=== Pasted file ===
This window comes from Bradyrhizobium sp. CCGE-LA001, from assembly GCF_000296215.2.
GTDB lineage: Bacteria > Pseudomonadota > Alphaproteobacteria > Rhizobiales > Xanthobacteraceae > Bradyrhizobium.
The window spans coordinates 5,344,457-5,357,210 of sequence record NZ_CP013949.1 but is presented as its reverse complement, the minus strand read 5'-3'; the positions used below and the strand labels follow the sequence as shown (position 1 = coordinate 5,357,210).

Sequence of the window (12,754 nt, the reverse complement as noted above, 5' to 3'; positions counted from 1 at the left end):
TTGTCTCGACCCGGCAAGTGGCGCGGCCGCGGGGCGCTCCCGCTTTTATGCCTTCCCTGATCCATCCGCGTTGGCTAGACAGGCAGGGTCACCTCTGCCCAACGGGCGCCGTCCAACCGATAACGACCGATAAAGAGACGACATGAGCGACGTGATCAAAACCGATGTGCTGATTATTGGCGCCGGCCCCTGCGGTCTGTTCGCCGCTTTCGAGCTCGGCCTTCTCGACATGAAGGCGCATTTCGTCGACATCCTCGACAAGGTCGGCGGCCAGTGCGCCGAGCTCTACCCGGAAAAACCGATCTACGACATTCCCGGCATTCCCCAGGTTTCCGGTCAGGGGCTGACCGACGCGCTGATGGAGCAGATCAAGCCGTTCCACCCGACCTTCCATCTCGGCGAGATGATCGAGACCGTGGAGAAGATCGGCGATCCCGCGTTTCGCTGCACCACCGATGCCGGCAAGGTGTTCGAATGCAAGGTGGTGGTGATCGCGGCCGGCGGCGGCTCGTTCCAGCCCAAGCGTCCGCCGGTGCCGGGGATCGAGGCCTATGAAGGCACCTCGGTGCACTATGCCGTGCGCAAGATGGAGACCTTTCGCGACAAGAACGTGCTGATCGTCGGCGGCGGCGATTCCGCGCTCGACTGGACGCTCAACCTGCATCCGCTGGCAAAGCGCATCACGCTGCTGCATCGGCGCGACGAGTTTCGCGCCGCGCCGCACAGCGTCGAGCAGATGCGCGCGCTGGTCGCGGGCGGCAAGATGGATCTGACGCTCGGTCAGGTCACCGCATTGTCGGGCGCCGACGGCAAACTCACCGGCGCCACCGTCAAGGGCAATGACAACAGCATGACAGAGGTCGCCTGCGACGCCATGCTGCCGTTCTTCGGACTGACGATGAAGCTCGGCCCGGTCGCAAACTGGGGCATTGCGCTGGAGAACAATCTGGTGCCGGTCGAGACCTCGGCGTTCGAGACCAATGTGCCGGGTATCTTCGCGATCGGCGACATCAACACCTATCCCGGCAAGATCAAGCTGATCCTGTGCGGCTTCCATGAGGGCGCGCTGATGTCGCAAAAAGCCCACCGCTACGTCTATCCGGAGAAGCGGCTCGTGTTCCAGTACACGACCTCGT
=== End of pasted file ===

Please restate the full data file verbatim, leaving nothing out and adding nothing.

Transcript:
This window comes from Bradyrhizobium sp. CCGE-LA001, from assembly GCF_000296215.2.
GTDB lineage: Bacteria > Pseudomonadota > Alphaproteobacteria > Rhizobiales > Xanthobacteraceae > Bradyrhizobium.
The window spans coordinates 5,344,457-5,357,210 of sequence record NZ_CP013949.1 but is presented as its reverse complement, the minus strand read 5'-3'; the positions used below and the strand labels follow the sequence as shown (position 1 = coordinate 5,357,210).

Sequence of the window (12,754 nt, the reverse complement as noted above, 5' to 3'; positions counted from 1 at the left end):
TTGTCTCGACCCGGCAAGTGGCGCGGCCGCGGGGCGCTCCCGCTTTTATGCCTTCCCTGATCCATCCGCGTTGGCTAGACAGGCAGGGTCACCTCTGCCCAACGGGCGCCGTCCAACCGATAACGACCGATAAAGAGACGACATGAGCGACGTGATCAAAACCGATGTGCTGATTATTGGCGCCGGCCCCTGCGGTCTGTTCGCCGCTTTCGAGCTCGGCCTTCTCGACATGAAGGCGCATTTCGTCGACATCCTCGACAAGGTCGGCGGCCAGTGCGCCGAGCTCTACCCGGAAAAACCGATCTACGACATTCCCGGCATTCCCCAGGTTTCCGGTCAGGGGCTGACCGACGCGCTGATGGAGCAGATCAAGCCGTTCCACCCGACCTTCCATCTCGGCGAGATGATCGAGACCGTGGAGAAGATCGGCGATCCCGCGTTTCGCTGCACCACCGATGCCGGCAAGGTGTTCGAATGCAAGGTGGTGGTGATCGCGGCCGGCGGCGGCTCGTTCCAGCCCAAGCGTCCGCCGGTGCCGGGGATCGAGGCCTATGAAGGCACCTCGGTGCACTATGCCGTGCGCAAGATGGAGACCTTTCGCGACAAGAACGTGCTGATCGTCGGCGGCGGCGATTCCGCGCTCGACTGGACGCTCAACCTGCATCCGCTGGCAAAGCGCATCACGCTGCTGCATCGGCGCGACGAGTTTCGCGCCGCGCCGCACAGCGTCGAGCAGATGCGCGCGCTGGTCGCGGGCGGCAAGATGGATCTGACGCTCGGTCAGGTCACCGCATTGTCGGGCGCCGACGGCAAACTCACCGGCGCCACCGTCAAGGGCAATGACAACAGCATGACAGAGGTCGCCTGCGACGCCATGCTGCCGTTCTTCGGACTGACGATGAAGCTCGGCCCGGTCGCAAACTGGGGCATTGCGCTGGAGAACAATCTGGTGCCGGTCGAGACCTCGGCGTTCGAGACCAATGTGCCGGGTATCTTCGCGATCGGCGACATCAACACCTATCCCGGCAAGATCAAGCTGATCCTGTGCGGCTTCCATGAGGGCGCGCTGATGTCGCAAAAAGCCCACCGCTACGTCTATCCGGAGAAGCGGCTCGTGTTCCAGTACACGACCTCGT